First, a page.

So the Catholic Church, in a place like San Francisco, will probably have trouble with evangelization – except with those it has already inculcated, somehow, early on in their childhood.

Like me.

On the telephone from Virginia, Mel White, who leads Soulforce, exploded with invective when I asked him about Pope Benedict.

"Now you have a warlord at the top. He has literally come straight out of the Middle Ages and taken control of the Church," White said.

His group says its mission is "freedom for lesbian, gay, bisexual, and transgender people from religious and political oppression through the practice of relentless nonviolent resistance." Three members of his group were arrested at the US Conference of Catholic Bishops in Washington, DC, in 2002, where the bishops developed a response to the pedophilia scandal in the Church that White said was inadequate and opaque response.

Soulforce went to Rome six weeks ago to try to meet with Vatican officials and speak for gays and lesbians in the Church. "They called the Swiss Guard on us because we wouldn't leave," he said.

White said the Catholic Church is the last major organization in the West with an antidemocratic structure. "The Church has to be taken back by those who own it, just like the country was here, 200 years ago."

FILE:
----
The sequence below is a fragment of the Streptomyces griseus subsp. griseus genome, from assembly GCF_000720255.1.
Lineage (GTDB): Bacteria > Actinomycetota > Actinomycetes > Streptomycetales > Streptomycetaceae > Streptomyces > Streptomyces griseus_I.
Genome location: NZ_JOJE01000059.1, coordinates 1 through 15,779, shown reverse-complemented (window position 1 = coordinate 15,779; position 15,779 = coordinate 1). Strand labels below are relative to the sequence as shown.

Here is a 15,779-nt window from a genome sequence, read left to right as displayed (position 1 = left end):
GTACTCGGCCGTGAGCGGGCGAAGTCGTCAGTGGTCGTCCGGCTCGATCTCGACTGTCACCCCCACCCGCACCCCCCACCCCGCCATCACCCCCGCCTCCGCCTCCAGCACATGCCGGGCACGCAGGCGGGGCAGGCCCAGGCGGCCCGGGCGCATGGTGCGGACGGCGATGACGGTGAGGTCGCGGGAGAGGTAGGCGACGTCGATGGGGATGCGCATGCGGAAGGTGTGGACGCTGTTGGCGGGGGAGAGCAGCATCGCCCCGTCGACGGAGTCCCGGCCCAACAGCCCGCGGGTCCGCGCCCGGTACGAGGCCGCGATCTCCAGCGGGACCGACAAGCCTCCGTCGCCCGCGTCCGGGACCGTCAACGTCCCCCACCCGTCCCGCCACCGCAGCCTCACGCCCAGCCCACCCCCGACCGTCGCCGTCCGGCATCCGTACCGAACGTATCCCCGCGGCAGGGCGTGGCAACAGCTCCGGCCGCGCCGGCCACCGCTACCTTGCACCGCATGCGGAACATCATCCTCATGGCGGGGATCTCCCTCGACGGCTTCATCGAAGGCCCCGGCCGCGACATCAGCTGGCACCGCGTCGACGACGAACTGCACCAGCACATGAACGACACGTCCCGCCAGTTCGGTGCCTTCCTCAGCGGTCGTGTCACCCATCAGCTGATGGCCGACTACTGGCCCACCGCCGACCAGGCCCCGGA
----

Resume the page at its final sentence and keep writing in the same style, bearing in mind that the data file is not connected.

But Meriwether said he doesn't hold out much hope for the democratization of the Church.

Unlike in a civil revolution, where the revolutionaries get control of the palace and get to build their own government, the pope is unlikely to step down. So activists will have to change minds, not rulers.

"Although the Church speaks favorably of democracy, it's not our favorite form of government. We're really harkening back to the Catholic monarch who is going to enforce what we consider to be good and just laws. That's his responsibility ..."

Otherwise known as feudalism?

"Yep, yep," Meriwether said.

Torn both outside and in, White thinks America's disenfranchised Catholics have two choices. "If the Church is destroying your spirit, then you've got to get out of it. But if you're in a good local church, then you've got to stay and fight.

"This priest [Meriwether] needs your help, and you need to stand behind him."